//Source code file

int main()
{
    
Person person(21"James");//person is the object. Person is the class
    
cout << person.getAge(); //<< in case you don't know << is the stream insertion operator and cout is something like print(). Prints to the screen
    
person.setAge(24);
    
cout << person.getAge();


OUTPUT:
21
24

In the header file we have the class definition(it's always best to separate definition from implementation).
Then we have the member functions implementation. I suppose you are already familiar with these things.

In the source file it creates an object: person and initializes the classes attributes(Age and Name) using the class's constructor.

Then it messes around with the Person's class object.

I hope you understood the use of classes. Now you have to think about it.

Today I dreamt the life I could live forever. You only know that when you feel it for you know not what you like until you've experienced it.
(This post was last modified: 04-14-2012, 11:17 PM by nemesis567.)
04-14-2012, 10:32 PM
Find Reply
Your Computer Offline
SCAN ME!

Posts: 3,456
Threads: 32
Joined: Jul 2011
Reputation: 235
#56
RE: [CHALLENGE THREAD]

(04-14-2012, 09:27 PM)Homicide13 Wrote: Well the SetGlobalVarInt function allows variables to be accessed between scripts, so this is probably where the confusion comes from.

I think I'll call these types of variables "super global" from now on, and variables set by scripts such as "SetLocalVarInt" just "global" variables (because I assume that's pretty much what they are).

It's easier to understand when you separate map variables from script variables. Map variables get saved within the game session, script variables do not--for HPL2.

(04-14-2012, 09:27 PM)Homicide13 Wrote: Also, I'm having trouble initializing an array within a class. It works just fine when I put it in the global scope of the script:

The AngelScript engine is probably assuming that you are attempting to define a method within the class due to the parentheses, and so yields that error since methods have almost identical syntax.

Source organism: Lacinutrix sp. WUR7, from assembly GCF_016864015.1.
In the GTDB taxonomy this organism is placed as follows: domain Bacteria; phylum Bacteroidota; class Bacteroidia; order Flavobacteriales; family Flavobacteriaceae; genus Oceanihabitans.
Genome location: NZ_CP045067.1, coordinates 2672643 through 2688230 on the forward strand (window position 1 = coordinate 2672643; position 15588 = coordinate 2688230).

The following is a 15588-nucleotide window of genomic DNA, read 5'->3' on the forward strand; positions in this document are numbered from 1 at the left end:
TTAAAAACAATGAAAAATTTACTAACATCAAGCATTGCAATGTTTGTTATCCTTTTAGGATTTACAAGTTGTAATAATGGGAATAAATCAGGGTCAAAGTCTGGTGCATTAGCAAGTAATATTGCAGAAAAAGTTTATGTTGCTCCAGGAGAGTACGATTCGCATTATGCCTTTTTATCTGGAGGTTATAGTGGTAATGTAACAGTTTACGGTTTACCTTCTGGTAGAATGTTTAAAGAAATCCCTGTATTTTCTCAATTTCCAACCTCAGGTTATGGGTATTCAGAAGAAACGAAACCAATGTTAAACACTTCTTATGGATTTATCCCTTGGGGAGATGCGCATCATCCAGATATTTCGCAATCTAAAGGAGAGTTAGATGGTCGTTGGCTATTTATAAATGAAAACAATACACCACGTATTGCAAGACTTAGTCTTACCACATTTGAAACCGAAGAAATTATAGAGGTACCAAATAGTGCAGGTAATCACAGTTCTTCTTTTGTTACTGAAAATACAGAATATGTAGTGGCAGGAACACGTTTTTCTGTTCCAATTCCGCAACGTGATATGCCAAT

(04-14-2012, 09:27 PM)Homicide13 Wrote: Also also, are classes considered "object" variables? I'm not quite sure on this one.

An object is just an instance of a class. To say that a class is an object variable is to form a paradox.

Tutorials: From Noob to Pro
04-14-2012, 11:38 PM
Website Find Reply
Homicide13 Offline
Senior Member

Posts: 323
Threads: 41
Joined: Nov 2010
Reputation: 14
#57
RE: [CHALLENGE THREAD]

So classes are normally defined within .h (header) files, the file that defines the class methods is the .lib (library) file (maybe?), and the file that actually makes use of the class members is the main.cpp source file (or I guess any of the source files? o.o)?

Then when you write up main.cpp, you would #include the .h file, and then continue to use the functions defined in the classes in the .h file which you included.

maybe something like that?


Anyways, when you do start using classes in your script, you use them by created objects that use the classes as templates for their "settings" (or i guess arguments), and objects pretty much act like names for groups of variables (or I guess primitives, which includes functions and whatnot).

And normally this would be useful, because you can have the class and its members all be defined in a separate file from the file you're using to do things, but since you can't reference other files with hlp2 .hps files, you might as well just make global functions/variables that are smartly named. Unless of course you want to apply a templates of attributes to multiple different things, in which case the use of classes would at least be the most readable option.